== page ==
Brazilian Corn and Soybean 2022/2023 Crop Preview

Nate Bruce, Farm Business Management Specialist, nsbruce@udel.edu

Brazil has become a major commodity crop producer in the world market with crops there having an impact on domestic prices. The National Supply Company (Conab) has given a recent forecast preview of what to expect in the 2022/2023 crop year. Conab is a public company under the jurisdiction of the Ministry of Agriculture, Livestock and Food Supply. It oversees managing the agricultural production trajectory, including making forecasts.

Conab is forecasting that the 2022/2023 grain season in Brazil could be the be the largest in the nation’s history, exceeding the all-time high record set last season. The Conab forecast for the 2022/2023 season is a 21.2% increase in total soybean bushels produced (5,525 million bushels) and a 9.4% increase in total corn bushels produced (4,941 million bushels). Extreme drought last growing season ravaged yields of both soybeans and corn. Yields are expected to be 17% higher for soybeans and 6% higher for corn. Conab projects the planted acreage will in the country will also increase by 2.5% in 2022/2023.

Profit margins for crops in Brazil are expected to remain strong, despite high input costs. The Brazilian real (domestic currency) has depreciated compared to the dollar, offering favorable exchange rates. This has led to producers seeking to increase planted acreage in 2022/2023. In addition, global demand for grain has been high, particularly after the Ukrainian conflict. This has enabled potential profit margins for grain in the country to remain strong. Grain exports are expected to increase, particularly to China. China, the world’s largest importer of American grain, is seeking to diversify their grain exports and signed an agreement with Brazil in May. A large portion of China’s corn imports previously came from Ukraine (70% came from the United States and 30% came from Ukraine). China is seeking to rapidly begin importing Brazilian grain.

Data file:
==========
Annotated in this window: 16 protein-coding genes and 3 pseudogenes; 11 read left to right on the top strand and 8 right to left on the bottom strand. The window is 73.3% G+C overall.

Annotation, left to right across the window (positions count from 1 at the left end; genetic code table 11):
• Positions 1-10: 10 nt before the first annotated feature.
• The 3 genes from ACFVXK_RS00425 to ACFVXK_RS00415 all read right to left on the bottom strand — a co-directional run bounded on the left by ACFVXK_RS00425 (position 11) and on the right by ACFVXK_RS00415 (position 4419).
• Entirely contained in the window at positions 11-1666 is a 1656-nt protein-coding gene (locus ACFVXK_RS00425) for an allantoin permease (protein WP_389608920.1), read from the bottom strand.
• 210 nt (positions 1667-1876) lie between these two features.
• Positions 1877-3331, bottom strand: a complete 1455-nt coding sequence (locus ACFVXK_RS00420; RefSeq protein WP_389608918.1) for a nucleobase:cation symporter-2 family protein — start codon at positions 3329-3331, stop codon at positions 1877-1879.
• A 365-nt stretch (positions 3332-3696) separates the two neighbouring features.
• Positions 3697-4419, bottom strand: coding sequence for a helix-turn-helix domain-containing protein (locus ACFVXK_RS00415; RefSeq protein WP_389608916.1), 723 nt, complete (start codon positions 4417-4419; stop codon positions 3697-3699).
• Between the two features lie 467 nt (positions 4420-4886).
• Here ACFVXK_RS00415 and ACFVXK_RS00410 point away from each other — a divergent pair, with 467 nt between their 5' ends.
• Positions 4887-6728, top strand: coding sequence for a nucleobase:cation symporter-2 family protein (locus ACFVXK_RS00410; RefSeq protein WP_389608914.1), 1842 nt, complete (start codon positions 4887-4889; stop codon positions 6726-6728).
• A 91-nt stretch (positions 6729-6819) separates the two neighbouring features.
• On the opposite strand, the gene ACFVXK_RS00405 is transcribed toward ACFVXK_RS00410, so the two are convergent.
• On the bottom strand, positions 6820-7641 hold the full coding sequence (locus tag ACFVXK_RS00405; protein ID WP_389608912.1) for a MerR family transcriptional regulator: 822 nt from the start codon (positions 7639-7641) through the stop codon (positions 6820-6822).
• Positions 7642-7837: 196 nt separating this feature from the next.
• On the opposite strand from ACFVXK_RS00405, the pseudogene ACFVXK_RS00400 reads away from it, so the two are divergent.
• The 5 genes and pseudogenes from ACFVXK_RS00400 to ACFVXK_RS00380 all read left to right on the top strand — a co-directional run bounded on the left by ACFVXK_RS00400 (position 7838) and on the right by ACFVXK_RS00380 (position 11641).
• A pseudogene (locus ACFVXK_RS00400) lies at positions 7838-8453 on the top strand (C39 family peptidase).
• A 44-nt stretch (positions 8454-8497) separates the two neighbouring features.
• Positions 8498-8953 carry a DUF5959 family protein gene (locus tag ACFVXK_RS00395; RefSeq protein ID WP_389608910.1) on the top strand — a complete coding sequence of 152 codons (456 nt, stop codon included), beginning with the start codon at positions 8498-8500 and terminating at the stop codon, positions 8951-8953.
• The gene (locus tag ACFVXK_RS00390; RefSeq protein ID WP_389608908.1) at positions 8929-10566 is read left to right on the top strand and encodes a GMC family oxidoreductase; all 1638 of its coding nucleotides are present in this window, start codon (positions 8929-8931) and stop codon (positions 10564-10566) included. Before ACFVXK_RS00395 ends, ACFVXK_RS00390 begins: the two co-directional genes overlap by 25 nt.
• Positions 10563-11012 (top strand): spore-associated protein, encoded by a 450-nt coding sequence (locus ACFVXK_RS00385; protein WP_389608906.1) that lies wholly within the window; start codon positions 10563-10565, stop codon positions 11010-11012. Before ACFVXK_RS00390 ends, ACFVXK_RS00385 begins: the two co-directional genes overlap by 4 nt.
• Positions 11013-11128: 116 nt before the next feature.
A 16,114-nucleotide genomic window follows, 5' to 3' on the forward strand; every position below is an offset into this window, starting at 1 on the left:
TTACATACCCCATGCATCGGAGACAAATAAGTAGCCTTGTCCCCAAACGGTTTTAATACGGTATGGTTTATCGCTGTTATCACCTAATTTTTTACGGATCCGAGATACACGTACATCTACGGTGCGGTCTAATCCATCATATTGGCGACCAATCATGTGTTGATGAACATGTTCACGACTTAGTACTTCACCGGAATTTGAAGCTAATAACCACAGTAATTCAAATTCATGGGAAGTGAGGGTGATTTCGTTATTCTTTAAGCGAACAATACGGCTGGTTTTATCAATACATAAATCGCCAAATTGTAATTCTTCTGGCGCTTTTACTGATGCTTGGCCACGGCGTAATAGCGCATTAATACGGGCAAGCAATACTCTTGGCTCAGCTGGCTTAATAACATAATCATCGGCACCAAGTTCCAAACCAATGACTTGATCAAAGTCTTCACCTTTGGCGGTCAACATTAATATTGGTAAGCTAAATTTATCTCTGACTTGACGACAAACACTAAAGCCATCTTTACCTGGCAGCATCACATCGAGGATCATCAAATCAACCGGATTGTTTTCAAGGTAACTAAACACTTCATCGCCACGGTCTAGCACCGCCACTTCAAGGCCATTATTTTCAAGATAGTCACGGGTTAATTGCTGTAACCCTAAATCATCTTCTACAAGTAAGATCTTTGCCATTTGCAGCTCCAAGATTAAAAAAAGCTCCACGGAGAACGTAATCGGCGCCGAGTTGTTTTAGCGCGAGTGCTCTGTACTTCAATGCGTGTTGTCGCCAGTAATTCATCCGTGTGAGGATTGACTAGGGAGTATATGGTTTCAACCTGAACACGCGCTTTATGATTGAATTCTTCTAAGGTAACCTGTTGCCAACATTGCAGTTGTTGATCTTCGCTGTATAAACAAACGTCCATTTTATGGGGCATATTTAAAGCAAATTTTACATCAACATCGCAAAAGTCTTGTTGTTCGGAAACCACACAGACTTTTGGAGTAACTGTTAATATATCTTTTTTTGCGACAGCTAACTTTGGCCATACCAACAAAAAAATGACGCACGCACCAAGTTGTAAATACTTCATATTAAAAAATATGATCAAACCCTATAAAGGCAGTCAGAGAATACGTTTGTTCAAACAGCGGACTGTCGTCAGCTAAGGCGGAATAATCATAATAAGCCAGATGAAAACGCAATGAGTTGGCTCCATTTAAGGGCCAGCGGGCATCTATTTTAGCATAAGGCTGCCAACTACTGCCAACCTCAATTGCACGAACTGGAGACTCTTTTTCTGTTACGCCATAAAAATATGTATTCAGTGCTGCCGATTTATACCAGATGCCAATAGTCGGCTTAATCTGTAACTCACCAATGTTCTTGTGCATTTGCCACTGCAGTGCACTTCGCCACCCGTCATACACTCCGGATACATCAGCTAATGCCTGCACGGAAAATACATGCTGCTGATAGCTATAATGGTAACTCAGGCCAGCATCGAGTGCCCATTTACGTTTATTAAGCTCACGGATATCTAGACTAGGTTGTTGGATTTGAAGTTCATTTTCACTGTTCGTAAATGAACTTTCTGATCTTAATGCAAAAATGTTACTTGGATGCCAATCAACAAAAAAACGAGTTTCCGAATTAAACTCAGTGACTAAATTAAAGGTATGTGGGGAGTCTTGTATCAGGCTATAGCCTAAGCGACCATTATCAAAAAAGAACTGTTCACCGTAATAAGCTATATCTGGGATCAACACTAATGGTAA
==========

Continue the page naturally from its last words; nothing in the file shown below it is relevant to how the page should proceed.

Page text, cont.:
Brazilian Safrinha corn crop. Three different corn harvests occur in Brazil. Safrinha is planted directly after soybeans and is harvested between May and August. Safrinha corn accounts for up to 74% of Brazilian corn production.

Brazilian Safrinha corn crop. Three different corn harvests occur in Brazil. Safrinha is planted directly after soybeans and is harvested between May and August. Safrinha corn accounts for up to 74% of Brazilian corn production.

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